Toyota Prius bad odors allegedly come from defective air conditioning systems that cause mold.

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Toyota Prius Class Action Lawsuit Over Bad Smells Hangs On
Toyota Prius bad odors allegedly come from defective air conditioning systems that cause mold.

— A Toyota Prius bad odor class action lawsuit is hanging on in court, but only after several claims were dismissed permanently.

The Toyota class action lawsuit was filed by Florida plaintiff Jose Javier Perez who purchased a new 2020 Toyota Prius Prime in August 2019.

The plaintiff contends he noticed a bad smell in the car within a week of buying the Prius. The lawsuit alleges the bad odor was emanating from the air conditioning vents.

Alleged defects in the Toyota Prius heating, ventilation and air conditioning (HVAC) system causes the bad odors and Toyota failed to warn consumers about the alleged defects.

According to the Toyota lawsuit, bad smells in the following vehicles are caused by “[m]icrobes growing on the evaporator surface” and “small living bacteria. . .carried into the evaporator case [that] grow in the warm, moist environment.”

  • 2006-2020 Toyota Prius
  • 2017-2020 Toyota Prius Prime
  • 2010-2015 Toyota Prius Plug-in Hybrid
  • 2012-2016 Toyota Prius c
  • 2012-2017 Toyota Prius v

Perez filed his first amended Prius class action in January 2022 and Toyota filed a motion to dismiss the suit.

Judge Otis D.Wright, II, denied Toyota's motion with respect to the Florida Deceptive and Unfair Trade Practices Act (FDUTPA) claim, but granted Toyota's motion to dismiss implied and express warranty claims.

However, the judge dismissed the two claims with leave to amend, meaning the plaintiff could change and refile those claims against Toyota.

The plaintiff then filed a second amended Toyota Prius class action lawsuit for violations of the FDUTPA and breach of implied warranty. The plaintiff chose not to amend or refile a breach of express warranty claim.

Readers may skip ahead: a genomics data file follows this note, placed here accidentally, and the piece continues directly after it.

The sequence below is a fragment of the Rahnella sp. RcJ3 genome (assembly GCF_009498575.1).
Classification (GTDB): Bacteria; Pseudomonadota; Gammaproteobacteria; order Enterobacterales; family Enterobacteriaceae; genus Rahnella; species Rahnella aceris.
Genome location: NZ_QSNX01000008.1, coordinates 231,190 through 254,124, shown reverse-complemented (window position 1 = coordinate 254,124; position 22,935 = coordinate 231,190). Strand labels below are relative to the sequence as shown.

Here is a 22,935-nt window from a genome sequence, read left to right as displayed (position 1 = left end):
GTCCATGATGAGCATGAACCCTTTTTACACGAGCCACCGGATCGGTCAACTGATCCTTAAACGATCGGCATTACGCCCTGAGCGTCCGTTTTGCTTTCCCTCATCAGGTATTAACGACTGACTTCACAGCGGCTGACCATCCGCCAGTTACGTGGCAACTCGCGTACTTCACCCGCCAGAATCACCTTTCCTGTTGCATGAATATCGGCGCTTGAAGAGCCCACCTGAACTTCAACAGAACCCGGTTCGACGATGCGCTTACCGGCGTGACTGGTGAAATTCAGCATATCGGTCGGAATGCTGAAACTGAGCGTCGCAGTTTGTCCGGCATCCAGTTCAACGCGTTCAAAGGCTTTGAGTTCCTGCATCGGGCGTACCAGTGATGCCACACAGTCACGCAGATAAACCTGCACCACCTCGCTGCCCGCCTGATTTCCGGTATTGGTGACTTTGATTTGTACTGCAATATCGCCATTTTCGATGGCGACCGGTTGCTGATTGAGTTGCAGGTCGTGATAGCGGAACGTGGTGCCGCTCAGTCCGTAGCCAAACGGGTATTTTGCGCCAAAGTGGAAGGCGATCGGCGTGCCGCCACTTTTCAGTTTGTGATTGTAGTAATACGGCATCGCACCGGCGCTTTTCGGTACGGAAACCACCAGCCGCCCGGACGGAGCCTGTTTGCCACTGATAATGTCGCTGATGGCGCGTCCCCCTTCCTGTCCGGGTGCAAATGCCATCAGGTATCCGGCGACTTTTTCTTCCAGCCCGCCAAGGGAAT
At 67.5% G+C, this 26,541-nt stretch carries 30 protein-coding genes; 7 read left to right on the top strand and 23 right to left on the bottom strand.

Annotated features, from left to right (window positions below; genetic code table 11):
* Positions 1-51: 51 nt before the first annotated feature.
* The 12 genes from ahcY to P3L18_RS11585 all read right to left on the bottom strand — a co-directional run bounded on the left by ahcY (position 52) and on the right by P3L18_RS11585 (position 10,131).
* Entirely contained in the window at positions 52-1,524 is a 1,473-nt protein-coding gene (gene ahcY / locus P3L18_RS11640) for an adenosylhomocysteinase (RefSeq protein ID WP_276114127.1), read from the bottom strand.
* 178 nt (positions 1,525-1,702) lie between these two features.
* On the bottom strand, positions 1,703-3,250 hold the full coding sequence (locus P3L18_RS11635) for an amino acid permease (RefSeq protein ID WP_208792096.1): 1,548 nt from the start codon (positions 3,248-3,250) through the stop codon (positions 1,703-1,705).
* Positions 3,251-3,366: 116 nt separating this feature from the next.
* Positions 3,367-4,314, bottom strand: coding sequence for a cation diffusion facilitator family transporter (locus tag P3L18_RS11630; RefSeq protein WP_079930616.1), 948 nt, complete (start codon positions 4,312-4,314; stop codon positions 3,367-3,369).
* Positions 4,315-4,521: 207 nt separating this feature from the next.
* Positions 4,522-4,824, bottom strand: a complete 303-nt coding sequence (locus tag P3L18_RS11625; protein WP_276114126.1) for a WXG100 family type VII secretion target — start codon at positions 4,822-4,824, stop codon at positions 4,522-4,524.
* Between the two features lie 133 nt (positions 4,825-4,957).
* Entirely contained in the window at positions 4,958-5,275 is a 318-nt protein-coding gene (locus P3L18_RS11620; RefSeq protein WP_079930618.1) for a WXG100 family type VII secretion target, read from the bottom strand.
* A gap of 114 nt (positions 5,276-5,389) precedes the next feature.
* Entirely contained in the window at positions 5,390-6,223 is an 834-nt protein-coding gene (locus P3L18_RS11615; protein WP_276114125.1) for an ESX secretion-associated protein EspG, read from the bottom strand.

Motion to Dismiss Toyota Prius Bad Smell Warranty Claim

Toyota filed a motion to dismiss the breach of implied warranty claim by arguing the claim can't hold up because the plaintiff didn't purchase his Toyota Prius directly from Toyota.

The judge granted Toyota's motion by referencing other court cases.

“Under Florida law, a plaintiff cannot recover economic losses for breach of implied warranty in the absence of privity.” — Mesa v. BMW (2005)

“Consistent with the overwhelming weight of Florida law,” courts have “repeatedly ruled that to establish contractual privity to state a breach of implied warranty claim, plaintiffs must purchase the product at issue directly from the defendant.” — Padilla v. Porsche (2019)

“Although a consumer who purchases a product from a dealer[] is in privity with the dealer, the consumer is not in privity with [the] manufacturer for purposes of enforcing an implied warranty of merchantability.” — Varner v. Domestic Corp. (2017)

According to Judge Wright, Perez purchased his Toyota Prius from a non-party dealership which does not place him in privity with Toyota for purposes of enforcing an implied warranty under Florida law.

The judge once again dismissed the implied warranty claim, but this time without leave to amend.

In the latest order from the judge, he set a February 22, 2023, deadline for the plaintiff to file a motion to certify a class action lawsuit, a March 15 deadline for Toyota to file its motion to deny class certification, a deadline of March 27 for the plaintiff to file a motion in support of certification and an April 12, 2023, deadline to hear the motion for class action certification.

The Toyota Prius bad smell class action lawsuit was filed in the U.S. District Court for the Southern District of Florida: Jose Javier Perez, vs. Toyota Motor Sales, U.S.A., Inc., et al.

The plaintiff is represented by Kopelowitz Ostrow Ferguson Weiselberg Gilbert, Gordon & Partners, and Edelsberg Law.


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